Video Spiel Kultur

Somehow, and don’t ask us how, the venue we chose for the Hackaday Prize party was perfect for Hackaday-related shenanigans. There was a Hackerspace right around the corner, a computer history museum in a warehouse nearby, and an amazing video game archive barely 100 meters away from our venue.

The VideoGamingArchive is an amazing collection of video games from the era where video games came in boxes with real manuals, and you needed to be sure you bought the game compatible with your system. Inside, one wall is dedicated to the old cardboard computer boxes, indexed partly by system and partly by how cool they look, while the other wall was dedicated to games from the previous five generations of consoles.

[Nils] was kind enough to give me a tour. You can check that video out below, with some more pics below that. If you’re wondering, yes, that is a sealed copy of Chrono Trigger, and no, I have no idea what it’s worth.

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The Hackaday Prize Judge’s Recap

With the Intertubes atwitter about the finalist – and winner – of the Hackaday Prize, it’s only fitting the rest of you get to hear what the judges thought about the finalists.

We had some amazing judges combing over these projects, ranging from people who have told Congress they could shut down the Internet at will to a Dutch guy that just figured out how to order a plain hamburger in the Munich train station. Really, really smart people. Here’s what they had to say about each project:

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Hacking Werkstatts and Other Workshops

We had a few very cool workshops at our party in Munich today, with Moog synths, robotic arms, Linksys routers splayed open on a table, and Club Mate flowing like water. We’re wrapping the workshops up right now and the kegs are being tapped. Before that, though, it might be a good idea to show off all the other Hackaday Prize projects that showed up today.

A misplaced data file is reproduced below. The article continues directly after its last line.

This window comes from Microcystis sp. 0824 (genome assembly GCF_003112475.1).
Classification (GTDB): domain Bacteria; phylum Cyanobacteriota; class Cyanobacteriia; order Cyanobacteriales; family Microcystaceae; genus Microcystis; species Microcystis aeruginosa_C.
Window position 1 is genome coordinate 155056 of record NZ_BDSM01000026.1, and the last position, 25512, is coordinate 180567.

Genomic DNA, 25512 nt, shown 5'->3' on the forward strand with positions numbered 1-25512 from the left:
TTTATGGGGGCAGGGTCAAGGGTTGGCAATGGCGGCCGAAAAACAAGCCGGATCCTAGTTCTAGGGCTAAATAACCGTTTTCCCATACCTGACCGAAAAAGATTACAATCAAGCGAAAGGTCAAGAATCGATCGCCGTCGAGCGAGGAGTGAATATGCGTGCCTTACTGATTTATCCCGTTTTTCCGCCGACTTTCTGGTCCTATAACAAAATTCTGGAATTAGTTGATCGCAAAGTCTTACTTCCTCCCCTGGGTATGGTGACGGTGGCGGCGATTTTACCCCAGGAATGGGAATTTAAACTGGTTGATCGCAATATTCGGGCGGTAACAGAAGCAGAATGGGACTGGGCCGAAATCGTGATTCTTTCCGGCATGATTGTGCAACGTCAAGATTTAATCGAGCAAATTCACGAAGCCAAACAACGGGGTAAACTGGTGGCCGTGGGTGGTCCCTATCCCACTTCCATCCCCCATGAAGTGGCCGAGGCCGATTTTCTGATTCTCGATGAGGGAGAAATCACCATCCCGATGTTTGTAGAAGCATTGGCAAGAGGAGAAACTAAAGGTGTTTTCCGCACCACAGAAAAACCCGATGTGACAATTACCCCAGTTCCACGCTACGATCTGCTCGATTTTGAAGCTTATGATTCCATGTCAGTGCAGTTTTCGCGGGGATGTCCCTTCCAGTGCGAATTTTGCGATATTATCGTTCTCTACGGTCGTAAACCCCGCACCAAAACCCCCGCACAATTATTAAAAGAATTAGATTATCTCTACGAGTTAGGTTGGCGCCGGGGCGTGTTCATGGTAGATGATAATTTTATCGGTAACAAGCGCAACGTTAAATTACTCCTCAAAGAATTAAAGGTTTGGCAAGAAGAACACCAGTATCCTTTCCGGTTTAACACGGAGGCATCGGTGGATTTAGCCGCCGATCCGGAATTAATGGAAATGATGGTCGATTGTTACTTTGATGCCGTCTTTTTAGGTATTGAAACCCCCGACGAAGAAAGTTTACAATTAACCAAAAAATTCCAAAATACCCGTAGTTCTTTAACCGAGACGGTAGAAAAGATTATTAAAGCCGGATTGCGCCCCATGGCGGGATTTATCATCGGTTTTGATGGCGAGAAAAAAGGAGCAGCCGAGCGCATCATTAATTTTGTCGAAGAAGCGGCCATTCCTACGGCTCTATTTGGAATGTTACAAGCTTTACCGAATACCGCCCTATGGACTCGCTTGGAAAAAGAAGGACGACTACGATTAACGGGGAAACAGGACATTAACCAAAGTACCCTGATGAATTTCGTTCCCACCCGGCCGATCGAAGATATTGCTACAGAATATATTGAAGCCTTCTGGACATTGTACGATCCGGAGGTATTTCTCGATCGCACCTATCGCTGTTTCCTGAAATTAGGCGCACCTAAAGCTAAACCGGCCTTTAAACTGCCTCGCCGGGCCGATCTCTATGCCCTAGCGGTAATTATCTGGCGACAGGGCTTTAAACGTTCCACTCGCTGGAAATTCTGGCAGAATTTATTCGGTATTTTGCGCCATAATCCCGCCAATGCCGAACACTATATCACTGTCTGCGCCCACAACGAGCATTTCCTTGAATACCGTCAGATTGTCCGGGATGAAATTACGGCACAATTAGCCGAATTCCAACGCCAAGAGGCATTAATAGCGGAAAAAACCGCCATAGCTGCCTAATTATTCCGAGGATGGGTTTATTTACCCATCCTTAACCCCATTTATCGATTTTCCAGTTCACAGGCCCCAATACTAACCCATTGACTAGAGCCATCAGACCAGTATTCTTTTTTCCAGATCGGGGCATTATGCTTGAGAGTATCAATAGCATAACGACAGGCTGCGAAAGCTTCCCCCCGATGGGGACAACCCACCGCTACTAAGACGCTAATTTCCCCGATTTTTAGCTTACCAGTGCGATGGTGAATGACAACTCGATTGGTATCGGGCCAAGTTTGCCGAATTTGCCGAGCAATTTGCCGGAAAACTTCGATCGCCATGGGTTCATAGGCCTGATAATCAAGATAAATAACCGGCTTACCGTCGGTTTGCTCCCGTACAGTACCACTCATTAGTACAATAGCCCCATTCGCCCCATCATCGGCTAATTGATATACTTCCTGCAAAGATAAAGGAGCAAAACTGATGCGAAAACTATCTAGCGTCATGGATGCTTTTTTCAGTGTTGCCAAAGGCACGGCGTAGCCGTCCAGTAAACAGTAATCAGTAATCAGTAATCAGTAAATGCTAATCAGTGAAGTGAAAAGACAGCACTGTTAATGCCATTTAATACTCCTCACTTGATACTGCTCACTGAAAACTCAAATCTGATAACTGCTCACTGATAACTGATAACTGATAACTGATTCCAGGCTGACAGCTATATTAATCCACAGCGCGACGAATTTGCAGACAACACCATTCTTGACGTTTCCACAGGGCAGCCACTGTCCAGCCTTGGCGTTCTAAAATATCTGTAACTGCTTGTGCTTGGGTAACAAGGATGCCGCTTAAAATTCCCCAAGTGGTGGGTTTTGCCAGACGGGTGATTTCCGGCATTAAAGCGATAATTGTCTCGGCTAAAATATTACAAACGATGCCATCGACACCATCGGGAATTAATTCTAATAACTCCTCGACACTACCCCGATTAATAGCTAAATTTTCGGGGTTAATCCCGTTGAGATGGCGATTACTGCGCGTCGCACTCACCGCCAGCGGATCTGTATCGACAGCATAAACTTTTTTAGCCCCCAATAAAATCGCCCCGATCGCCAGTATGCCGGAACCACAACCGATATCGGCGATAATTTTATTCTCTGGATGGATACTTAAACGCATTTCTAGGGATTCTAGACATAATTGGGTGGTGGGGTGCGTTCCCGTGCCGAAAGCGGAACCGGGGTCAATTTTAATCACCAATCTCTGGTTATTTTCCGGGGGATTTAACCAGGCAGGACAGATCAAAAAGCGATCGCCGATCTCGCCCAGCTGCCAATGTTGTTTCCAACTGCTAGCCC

The M.A.R.S. Rover, a 3D-printed rocker-bogie robot showed up around noon. I didn’t see it driving around, but there will probably be video up later.

Also shown was the AutoCut robotic lawn mower. No blood was shed today.

[Mario] was cool enough to fly in and show off the OpenExposer, a laser resin printer that is heavily inspired by the RepRap project.

Pictures below.

T Minus Several Hours Until The Hackaday Prize

We’re only a few hours away until we announce the winner of The Hackaday Prize. Until then, we have a huge workshop and party to put together. It’s only noon here in Munich, and we’ve been up since the crack of dawn putting stuff together.

The doors open in a little bit, but so far we have people putting together the workshops. [Ben Gray] from Phenoptix is busy putting together a few MeArm robots for a workshop. They take one person 45 minutes to put together. There’s kinda something resembling an assembly line going on:

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[Ben Gray] @phenoptix working on a MeArm

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[Sprite_TM] shows off soldering skills
Hackaday Prize judge [Sprite_TM] made it out to the workshop/party. He’s working on soldering up some Teensy 3.1s for the Moog workshop. There are a ton of parts for this, everything from extremely expensive slide pots to opamps, audio caps, pressure and pulse sensors, and a vintage wah pedal that also has +5v CV expression output. Really cool.

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Parts!
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Setting up the venue